Other sold out concerts in the State Chamber include a recital by the 25 year old Indian pianist Julian Clef (Saturday 29th August) who was discovered by Mrs Linda John from Mansfield and who has since supported his career. Also, on Sunday a programme of 20th century chamber music includes a rare performance of Stravinsky’s most famous orchestral ballet score The Rite of Spring in an arrangement for two pianists at one piano. The performers are the Festival’s ‘house’ pianists James Baillieu and Libby Burgess.

Libby explained: “I’ve known and loved The Rite for many years and have always envied orchestral players who perform it. I’m very excited about this unusual chance to do so in the piano duet reduction made by the composer – and about the enormous glass of wine we’ll be needing afterwards!”

The 13 free events in the Festival are centred on the five fringe concerts: these feature young and local musicians including pupils from the Minster School and take place throughout the town centre – outside the Old Theatre Deli and the Admiral Rodney, at Southwell Methodist Church and in the Walled Garden of the Archbishop’s Palace.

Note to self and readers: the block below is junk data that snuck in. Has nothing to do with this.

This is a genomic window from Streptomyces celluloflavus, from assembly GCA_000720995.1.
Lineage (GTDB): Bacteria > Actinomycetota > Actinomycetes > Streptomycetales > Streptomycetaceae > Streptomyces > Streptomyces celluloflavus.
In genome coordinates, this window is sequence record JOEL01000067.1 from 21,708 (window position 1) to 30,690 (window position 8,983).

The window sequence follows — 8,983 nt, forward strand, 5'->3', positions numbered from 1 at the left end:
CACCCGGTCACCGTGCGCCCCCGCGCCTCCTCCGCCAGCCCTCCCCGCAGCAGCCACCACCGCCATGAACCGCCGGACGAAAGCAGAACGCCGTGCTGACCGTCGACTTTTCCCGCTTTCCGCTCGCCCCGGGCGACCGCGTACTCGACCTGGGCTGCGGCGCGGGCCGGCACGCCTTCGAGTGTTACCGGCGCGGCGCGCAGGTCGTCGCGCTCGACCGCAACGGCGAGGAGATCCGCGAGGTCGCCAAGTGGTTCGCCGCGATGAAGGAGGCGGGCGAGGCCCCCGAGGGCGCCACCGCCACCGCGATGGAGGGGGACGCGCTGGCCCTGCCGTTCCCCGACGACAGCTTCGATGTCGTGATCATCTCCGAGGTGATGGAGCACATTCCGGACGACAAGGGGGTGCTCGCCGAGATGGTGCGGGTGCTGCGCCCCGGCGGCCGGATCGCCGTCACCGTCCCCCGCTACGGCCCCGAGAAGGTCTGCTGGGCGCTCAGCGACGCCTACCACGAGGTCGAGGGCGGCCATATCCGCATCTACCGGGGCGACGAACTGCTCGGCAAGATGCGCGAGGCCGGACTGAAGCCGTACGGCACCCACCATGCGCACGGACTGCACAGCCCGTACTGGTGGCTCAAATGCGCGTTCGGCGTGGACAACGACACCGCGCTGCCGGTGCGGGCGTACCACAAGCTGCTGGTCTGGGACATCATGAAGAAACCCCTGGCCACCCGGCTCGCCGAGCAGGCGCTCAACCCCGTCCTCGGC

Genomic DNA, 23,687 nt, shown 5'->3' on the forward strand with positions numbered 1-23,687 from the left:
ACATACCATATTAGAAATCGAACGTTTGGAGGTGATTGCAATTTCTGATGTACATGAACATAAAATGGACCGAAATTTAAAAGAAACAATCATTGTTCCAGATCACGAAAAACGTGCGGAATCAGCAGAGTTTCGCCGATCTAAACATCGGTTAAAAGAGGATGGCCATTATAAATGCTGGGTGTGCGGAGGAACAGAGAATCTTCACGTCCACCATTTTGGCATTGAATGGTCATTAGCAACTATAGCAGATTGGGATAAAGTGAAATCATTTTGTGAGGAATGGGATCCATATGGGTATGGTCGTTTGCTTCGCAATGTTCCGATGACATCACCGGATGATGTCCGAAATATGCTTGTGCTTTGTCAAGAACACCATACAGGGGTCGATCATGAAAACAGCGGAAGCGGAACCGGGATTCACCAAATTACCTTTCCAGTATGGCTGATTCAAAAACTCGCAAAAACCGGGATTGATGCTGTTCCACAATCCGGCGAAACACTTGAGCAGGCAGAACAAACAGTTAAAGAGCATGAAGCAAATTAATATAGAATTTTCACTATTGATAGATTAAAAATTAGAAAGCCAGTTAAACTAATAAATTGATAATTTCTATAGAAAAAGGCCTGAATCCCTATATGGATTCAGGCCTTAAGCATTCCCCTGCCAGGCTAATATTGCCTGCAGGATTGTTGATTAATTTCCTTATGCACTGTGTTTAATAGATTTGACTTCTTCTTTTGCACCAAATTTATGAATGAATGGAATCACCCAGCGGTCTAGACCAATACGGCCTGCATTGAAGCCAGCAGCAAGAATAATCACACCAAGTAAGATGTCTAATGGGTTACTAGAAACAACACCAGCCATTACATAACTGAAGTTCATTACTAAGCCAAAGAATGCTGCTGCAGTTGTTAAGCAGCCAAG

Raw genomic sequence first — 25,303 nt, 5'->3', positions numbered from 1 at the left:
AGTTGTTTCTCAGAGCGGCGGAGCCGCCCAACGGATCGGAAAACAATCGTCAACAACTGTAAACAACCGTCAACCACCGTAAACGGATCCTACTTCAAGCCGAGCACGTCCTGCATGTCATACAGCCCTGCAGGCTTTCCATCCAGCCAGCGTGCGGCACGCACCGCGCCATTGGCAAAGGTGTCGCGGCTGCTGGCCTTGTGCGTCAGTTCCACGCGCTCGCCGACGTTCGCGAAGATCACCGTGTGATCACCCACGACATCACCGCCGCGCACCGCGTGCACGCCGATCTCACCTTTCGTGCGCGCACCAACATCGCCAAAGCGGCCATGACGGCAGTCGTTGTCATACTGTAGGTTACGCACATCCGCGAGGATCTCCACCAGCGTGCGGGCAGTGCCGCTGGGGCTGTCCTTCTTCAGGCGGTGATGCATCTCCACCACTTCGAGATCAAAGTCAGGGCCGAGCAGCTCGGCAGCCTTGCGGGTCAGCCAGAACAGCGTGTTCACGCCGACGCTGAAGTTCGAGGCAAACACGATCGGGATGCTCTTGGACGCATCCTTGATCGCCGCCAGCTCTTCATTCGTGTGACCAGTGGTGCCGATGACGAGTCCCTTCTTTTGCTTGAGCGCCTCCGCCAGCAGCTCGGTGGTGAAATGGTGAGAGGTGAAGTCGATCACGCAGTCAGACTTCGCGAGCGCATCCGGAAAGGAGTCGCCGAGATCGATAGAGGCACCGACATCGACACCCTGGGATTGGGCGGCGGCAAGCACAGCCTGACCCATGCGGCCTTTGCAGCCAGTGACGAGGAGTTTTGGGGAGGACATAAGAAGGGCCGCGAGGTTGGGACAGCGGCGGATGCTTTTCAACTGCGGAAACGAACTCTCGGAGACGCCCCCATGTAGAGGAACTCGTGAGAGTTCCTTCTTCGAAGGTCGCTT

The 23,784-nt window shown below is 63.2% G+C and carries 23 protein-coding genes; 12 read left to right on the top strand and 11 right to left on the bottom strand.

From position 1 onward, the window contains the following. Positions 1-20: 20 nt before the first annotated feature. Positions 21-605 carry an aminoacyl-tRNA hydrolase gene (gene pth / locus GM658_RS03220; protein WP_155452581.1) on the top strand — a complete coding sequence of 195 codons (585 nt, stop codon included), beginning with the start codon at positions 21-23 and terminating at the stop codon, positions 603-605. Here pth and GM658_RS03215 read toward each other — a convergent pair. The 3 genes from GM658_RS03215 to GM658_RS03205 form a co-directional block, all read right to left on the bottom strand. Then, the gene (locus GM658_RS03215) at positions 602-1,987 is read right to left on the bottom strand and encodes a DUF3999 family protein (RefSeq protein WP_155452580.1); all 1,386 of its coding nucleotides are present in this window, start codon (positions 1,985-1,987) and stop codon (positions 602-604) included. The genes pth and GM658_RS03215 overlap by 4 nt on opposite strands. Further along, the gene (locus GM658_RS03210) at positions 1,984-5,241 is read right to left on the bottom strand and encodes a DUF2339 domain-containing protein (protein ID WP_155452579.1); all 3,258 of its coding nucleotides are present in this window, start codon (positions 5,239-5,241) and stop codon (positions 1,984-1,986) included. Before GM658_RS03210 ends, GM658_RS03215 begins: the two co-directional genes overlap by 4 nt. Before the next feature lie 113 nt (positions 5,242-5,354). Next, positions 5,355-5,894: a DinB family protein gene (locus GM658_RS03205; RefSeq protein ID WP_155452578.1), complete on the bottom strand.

In addition, the free events include four services in the Minster on Sunday and Monday with special musical content, a masterclass in which local young musicians are tutored in public by visiting professionals (Saturday, 10am, State Chamber), and an informal performance of Mozart’s Requiem (Monday, 2pm, The Minster) featuring a choir of more than 200 amateur singers with visiting professionals who will have gathered earlier in the day to rehearse the piece. This Come and Sing event is supported by the Nottinghamshire Arts Fund.

Two of the Minster’s regular free concerts also contribute to the Festival programme – the lunchtime recital (Friday, 12.15pm) featuring local cellist Sarah Huson-Whyte performing with her piano trio, and the Bank Holiday organ recital (Monday, 3.30pm) given by Sub-organist at Westminster Abbey Daniel Cook.

Alongside the musical programme are a variety of exhibitions and other events:

he Southwell Artists group comprising local professional artists contribute a free exhibition of work either depicting or on the theme of music (August 27-31, The Minster) www.southwellartists.co.uk

The Artists have also organised a Musical Draw at which members of the public can draw Festival musicians rehearsing (Saturday, 10am-1pm, The Minster)